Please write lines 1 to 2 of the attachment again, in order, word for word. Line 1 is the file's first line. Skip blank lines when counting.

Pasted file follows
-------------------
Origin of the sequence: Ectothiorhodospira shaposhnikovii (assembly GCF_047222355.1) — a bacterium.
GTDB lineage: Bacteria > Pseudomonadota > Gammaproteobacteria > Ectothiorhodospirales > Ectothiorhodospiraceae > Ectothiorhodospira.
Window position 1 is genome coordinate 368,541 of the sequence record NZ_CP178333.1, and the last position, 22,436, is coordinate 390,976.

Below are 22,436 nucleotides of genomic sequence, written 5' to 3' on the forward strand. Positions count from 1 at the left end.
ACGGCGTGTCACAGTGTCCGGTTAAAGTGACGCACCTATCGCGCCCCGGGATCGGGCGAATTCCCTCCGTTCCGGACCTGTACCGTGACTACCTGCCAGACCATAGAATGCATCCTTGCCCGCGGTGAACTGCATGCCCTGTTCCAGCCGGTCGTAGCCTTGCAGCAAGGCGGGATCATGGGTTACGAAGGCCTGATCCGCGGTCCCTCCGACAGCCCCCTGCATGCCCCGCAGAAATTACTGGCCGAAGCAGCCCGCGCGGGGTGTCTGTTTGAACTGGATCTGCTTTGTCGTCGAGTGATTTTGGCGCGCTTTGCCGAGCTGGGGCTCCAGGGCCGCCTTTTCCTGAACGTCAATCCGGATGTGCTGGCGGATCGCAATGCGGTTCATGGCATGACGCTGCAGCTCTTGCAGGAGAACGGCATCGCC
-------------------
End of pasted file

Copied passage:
Origin of the sequence: Ectothiorhodospira shaposhnikovii (assembly GCF_047222355.1) — a bacterium.
GTDB lineage: Bacteria > Pseudomonadota > Gammaproteobacteria > Ectothiorhodospirales > Ectothiorhodospiraceae > Ectothiorhodospira.